We Are Made of Stories: Self-Taught Artists Featured in the National Collection 

Get a sneak peek at SAAM’s upcoming exhibition opening July 1 

June 29, 2022
Media - 2016.38.43R-V - SAAM-2016.38.43R-V_2 - 126225
Sister Gertrude Morgan, Fan, ca. 1970, paint and ink on card, Smithsonian American Art Museum, The Margaret Z. Robson Collection, Gift of John E. and Douglas O. Robson, 2016.38.43R-V

Artists who learned from family, community, and personal journeys have always been a presence in American art, but it was not until the late twentieth century that the collective force of their vision turned the tide for good, bringing them fully into the art-world mainstream. This era was especially significant for artists who were marginalized in multiple ways. These creative individuals witnessed social revolutions from civil rights to disability rights and made art that asserted both their presence and perspectives. 

We Are Made of Stories: Self-Taught Artists in the Robson Family Collection, a new exhibition at SAAM, examines how, despite wide-ranging societal, racial, and gender-based obstacles, the creativity and bold self-definition of untrained artists became major forces in American art. 

Margaret Z. Robson embraced art that reflected diverse and personal journeys, and supported museums and scholars in making it more available to the public. Her son, Douglas, now carries these efforts into the future. In 2016, he donated ninety-three artworks from his mother’s collection to SAAM. The exhibition features selected works from this original gift, as well as thirty-two promised gifts from his own collection, and a major painting by Dan Miller that he donated to SAAM in 2022.  

Title wall for "We Are Made of Stories"

Installation views of the exhibition We Are Made of Stories: Self-Taught Artists in the Robson Family Collection, 2022, Courtesy of Smithsonian American Art Museum. All photos by Albert Ting

“The works of art in the Robson Family Collection give voice to people who faced challenge, oppression and often extreme marginalization in their lifetimes, but by leaving their imprint in the form of art, moved the needle toward a more enlightened age, a more humanistic moment,” said Leslie Umberger, curator of folk and self-taught art. “This project amplifies unique perspectives and argues that multivocality is essential for a full and genuine picture of the United States. It looks at the solitary paths many of these artists traveled, as well as the collective ground they gained by asserting their personal views of the world and telling their own story.” 

Installation pairing of a wooden elephant and dog

Some of the artists included in the exhibition are:  


Visitors view three works of Bill Traylor in the exhibition gallery.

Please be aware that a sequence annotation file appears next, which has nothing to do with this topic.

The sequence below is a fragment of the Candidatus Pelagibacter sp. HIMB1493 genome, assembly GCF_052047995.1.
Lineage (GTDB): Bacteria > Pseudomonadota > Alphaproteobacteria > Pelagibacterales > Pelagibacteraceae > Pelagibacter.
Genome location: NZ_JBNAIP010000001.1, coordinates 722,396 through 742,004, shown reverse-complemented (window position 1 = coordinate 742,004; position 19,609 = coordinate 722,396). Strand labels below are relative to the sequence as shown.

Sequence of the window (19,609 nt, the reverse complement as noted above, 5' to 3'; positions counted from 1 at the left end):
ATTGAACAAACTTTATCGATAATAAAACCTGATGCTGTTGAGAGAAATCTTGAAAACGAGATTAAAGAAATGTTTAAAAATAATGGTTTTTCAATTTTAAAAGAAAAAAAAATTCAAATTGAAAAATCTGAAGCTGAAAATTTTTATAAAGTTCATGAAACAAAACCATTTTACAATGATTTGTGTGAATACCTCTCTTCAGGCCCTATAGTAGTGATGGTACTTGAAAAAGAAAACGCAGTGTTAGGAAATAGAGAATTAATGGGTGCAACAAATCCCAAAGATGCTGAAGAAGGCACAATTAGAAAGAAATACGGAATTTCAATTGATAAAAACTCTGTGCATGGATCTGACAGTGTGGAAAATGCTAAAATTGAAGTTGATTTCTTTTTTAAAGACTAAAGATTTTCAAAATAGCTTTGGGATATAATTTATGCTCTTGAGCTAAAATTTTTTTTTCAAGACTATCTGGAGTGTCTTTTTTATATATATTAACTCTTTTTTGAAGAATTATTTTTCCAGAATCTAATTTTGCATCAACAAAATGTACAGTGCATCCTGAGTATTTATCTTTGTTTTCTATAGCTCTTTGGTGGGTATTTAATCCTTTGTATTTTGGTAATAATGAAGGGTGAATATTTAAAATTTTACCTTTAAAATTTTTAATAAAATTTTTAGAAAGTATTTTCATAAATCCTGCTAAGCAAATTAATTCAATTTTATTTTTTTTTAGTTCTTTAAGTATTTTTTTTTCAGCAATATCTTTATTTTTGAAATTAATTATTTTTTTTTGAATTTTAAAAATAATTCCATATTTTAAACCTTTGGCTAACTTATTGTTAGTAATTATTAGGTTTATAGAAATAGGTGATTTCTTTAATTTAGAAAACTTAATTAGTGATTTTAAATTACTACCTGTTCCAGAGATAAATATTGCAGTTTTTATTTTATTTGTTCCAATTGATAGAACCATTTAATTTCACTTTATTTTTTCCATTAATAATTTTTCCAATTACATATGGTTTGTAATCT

Bill Traylor told the story of his life and experience from enslavement to Jim Crow segregation in evocative drawings and paintings that described his memories, as well as a rising Black culture in mid-century America. 

Read more about Traylor.   


Two colorful artworks on display in the gallery

Rowe made vivid mixed-media drawings of hybridized creatures and African American women enmeshed in color and abundance, consistently depicted as proud, creative individuals brimming with love and generosity. Rowe took control of her own narrative (and that of Black women) by rejecting negative stereotypes and creating images of Black beauty and joy—a radical act of selfhood.  

Read more about Rowe. 


Wire-wrapped sculptures

The mixed-media objects by this never-identified artist were discovered in a Philadelphia alley in the late twentieth century. Carefully wrapped bundles of wire and found objects from an urban environment, these palm-sized, talismanic artworks speak of day-to-day survival through perseverance and creativity as action. 


Wrapped sculptures

Judith Scott found her artistic medium of fiber at Creative Growth Art Center, a California organization dedicated to helping individuals with developmental disabilities flourish through art. Although Scott’s enigmatic, yarn-bound sculptures are not autobiographical in a traditional sense, they embody an alternate language sought and found, a way for her to convey her emotions, and describe who she was.     

For more than fifty years, SAAM has been a leader in advocating for a diverse populist voice within the context of what is traditionally considered great art. The museum’s representation of art by folk and self-taught artists began in 1970 with the acquisition of James Hampton’s The Throne of the Third Heaven of the Nations’ Millennium General Assembly. Today the collection is among the most significant anywhere.  

This story is drawn from exhibition texts and the catalogue. We Are Made of Stories: Self-Taught Artists in the Robson Family Collection is on view through March 26, 2023 in Washington, DC. Learn more about this exhibition and see additional artworks in our online gallery


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